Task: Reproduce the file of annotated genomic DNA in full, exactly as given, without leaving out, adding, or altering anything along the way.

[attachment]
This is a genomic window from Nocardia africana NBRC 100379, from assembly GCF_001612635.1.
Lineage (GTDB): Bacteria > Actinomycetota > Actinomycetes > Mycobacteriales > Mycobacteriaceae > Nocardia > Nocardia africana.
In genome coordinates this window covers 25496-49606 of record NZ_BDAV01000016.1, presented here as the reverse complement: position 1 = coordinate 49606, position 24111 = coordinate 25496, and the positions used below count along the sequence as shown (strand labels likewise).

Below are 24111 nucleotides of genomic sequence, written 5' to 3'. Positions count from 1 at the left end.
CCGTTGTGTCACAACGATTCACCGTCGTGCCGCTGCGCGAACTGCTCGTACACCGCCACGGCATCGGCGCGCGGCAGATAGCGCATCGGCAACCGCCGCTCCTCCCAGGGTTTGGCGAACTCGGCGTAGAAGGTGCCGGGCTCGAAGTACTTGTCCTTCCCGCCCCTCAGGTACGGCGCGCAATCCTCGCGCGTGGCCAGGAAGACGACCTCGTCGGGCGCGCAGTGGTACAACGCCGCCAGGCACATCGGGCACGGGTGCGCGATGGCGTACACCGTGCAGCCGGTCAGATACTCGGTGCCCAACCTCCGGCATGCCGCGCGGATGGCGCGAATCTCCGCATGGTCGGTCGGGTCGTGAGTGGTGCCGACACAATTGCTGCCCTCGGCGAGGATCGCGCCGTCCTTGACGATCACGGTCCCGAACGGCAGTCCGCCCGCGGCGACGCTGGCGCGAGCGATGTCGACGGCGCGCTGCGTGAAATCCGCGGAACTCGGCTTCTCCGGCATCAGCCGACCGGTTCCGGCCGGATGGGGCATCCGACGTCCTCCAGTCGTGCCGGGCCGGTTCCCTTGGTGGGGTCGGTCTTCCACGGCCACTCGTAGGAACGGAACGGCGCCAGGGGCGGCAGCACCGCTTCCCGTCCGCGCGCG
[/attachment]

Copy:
This is a genomic window from Nocardia africana NBRC 100379, from assembly GCF_001612635.1.
Lineage (GTDB): Bacteria > Actinomycetota > Actinomycetes > Mycobacteriales > Mycobacteriaceae > Nocardia > Nocardia africana.
In genome coordinates this window covers 25496-49606 of record NZ_BDAV01000016.1, presented here as the reverse complement: position 1 = coordinate 49606, position 24111 = coordinate 25496, and the positions used below count along the sequence as shown (strand labels likewise).

Below are 24111 nucleotides of genomic sequence, written 5' to 3'. Positions count from 1 at the left end.
CCGTTGTGTCACAACGATTCACCGTCGTGCCGCTGCGCGAACTGCTCGTACACCGCCACGGCATCGGCGCGCGGCAGATAGCGCATCGGCAACCGCCGCTCCTCCCAGGGTTTGGCGAACTCGGCGTAGAAGGTGCCGGGCTCGAAGTACTTGTCCTTCCCGCCCCTCAGGTACGGCGCGCAATCCTCGCGCGTGGCCAGGAAGACGACCTCGTCGGGCGCGCAGTGGTACAACGCCGCCAGGCACATCGGGCACGGGTGCGCGATGGCGTACACCGTGCAGCCGGTCAGATACTCGGTGCCCAACCTCCGGCATGCCGCGCGGATGGCGCGAATCTCCGCATGGTCGGTCGGGTCGTGAGTGGTGCCGACACAATTGCTGCCCTCGGCGAGGATCGCGCCGTCCTTGACGATCACGGTCCCGAACGGCAGTCCGCCCGCGGCGACGCTGGCGCGAGCGATGTCGACGGCGCGCTGCGTGAAATCCGCGGAACTCGGCTTCTCCGGCATCAGCCGACCGGTTCCGGCCGGATGGGGCATCCGACGTCCTCCAGTCGTGCCGGGCCGGTTCCCTTGGTGGGGTCGGTCTTCCACGGCCACTCGTAGGAACGGAACGGCGCCAGGGGCGGCAGCACCGCTTCCCGTCCGCGCGCG